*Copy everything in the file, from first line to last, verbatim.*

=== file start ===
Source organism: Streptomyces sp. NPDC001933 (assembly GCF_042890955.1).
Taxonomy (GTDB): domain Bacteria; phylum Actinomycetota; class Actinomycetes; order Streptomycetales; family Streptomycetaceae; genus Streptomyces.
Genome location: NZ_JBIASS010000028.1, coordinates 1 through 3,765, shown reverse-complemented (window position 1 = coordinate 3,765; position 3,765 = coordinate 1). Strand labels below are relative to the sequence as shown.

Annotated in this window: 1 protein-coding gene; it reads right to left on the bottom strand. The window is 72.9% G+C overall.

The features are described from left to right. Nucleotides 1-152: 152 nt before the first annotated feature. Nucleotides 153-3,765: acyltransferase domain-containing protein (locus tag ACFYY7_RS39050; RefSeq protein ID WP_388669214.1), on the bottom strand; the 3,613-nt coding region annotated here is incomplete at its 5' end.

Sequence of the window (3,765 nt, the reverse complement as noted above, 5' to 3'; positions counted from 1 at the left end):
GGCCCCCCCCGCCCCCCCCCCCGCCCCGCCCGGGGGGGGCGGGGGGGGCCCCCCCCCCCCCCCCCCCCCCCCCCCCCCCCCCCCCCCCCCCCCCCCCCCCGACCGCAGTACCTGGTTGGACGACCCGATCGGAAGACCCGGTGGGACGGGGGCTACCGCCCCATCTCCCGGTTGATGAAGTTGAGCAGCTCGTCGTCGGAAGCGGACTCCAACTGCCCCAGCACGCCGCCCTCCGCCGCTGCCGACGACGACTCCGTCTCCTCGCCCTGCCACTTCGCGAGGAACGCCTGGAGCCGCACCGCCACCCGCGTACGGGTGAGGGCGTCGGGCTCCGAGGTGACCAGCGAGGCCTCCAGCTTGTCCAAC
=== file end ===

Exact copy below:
Source organism: Streptomyces sp. NPDC001933 (assembly GCF_042890955.1).
Taxonomy (GTDB): domain Bacteria; phylum Actinomycetota; class Actinomycetes; order Streptomycetales; family Streptomycetaceae; genus Streptomyces.
Genome location: NZ_JBIASS010000028.1, coordinates 1 through 3,765, shown reverse-complemented (window position 1 = coordinate 3,765; position 3,765 = coordinate 1). Strand labels below are relative to the sequence as shown.

Annotated in this window: 1 protein-coding gene; it reads right to left on the bottom strand. The window is 72.9% G+C overall.

The features are described from left to right. Nucleotides 1-152: 152 nt before the first annotated feature. Nucleotides 153-3,765: acyltransferase domain-containing protein (locus tag ACFYY7_RS39050; RefSeq protein ID WP_388669214.1), on the bottom strand; the 3,613-nt coding region annotated here is incomplete at its 5' end.

Sequence of the window (3,765 nt, the reverse complement as noted above, 5' to 3'; positions counted from 1 at the left end):
GGCCCCCCCCGCCCCCCCCCCCGCCCCGCCCGGGGGGGGCGGGGGGGGCCCCCCCCCCCCCCCCCCCCCCCCCCCCCCCCCCCCCCCCCCCCCCCCCCCCGACCGCAGTACCTGGTTGGACGACCCGATCGGAAGACCCGGTGGGACGGGGGCTACCGCCCCATCTCCCGGTTGATGAAGTTGAGCAGCTCGTCGTCGGAAGCGGACTCCAACTGCCCCAGCACGCCGCCCTCCGCCGCTGCCGACGACGACTCCGTCTCCTCGCCCTGCCACTTCGCGAGGAACGCCTGGAGCCGCACCGCCACCCGCGTACGGGTGAGGGCGTCGGGCTCCGAGGTGACCAGCGAGGCCTCCAGCTTGTCCAAC